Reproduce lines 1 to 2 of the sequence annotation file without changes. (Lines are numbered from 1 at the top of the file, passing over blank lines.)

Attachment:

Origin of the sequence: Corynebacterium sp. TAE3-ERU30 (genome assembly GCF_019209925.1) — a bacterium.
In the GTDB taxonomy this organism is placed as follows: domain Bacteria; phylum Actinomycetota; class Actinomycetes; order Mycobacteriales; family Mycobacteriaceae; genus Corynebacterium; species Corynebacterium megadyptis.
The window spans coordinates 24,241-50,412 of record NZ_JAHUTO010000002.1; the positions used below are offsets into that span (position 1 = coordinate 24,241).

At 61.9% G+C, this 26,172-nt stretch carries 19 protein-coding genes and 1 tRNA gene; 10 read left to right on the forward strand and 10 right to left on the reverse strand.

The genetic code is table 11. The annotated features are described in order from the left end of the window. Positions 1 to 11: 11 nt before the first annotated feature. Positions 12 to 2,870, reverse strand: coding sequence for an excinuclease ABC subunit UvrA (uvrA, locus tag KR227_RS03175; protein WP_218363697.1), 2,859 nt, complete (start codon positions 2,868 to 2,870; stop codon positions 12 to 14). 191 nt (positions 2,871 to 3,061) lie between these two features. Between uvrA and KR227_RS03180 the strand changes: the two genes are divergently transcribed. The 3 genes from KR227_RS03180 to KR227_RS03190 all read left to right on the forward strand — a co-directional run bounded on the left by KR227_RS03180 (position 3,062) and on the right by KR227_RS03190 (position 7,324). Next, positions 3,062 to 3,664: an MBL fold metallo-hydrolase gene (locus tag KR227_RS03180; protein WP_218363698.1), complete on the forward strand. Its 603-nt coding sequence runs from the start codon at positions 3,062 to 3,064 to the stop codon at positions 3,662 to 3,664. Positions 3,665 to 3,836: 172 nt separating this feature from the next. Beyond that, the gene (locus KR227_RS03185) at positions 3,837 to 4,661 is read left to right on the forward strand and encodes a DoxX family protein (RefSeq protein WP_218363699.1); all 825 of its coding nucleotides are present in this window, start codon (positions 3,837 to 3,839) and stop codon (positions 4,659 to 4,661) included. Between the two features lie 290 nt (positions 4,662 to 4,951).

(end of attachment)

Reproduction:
Origin of the sequence: Corynebacterium sp. TAE3-ERU30 (genome assembly GCF_019209925.1) — a bacterium.
In the GTDB taxonomy this organism is placed as follows: domain Bacteria; phylum Actinomycetota; class Actinomycetes; order Mycobacteriales; family Mycobacteriaceae; genus Corynebacterium; species Corynebacterium megadyptis.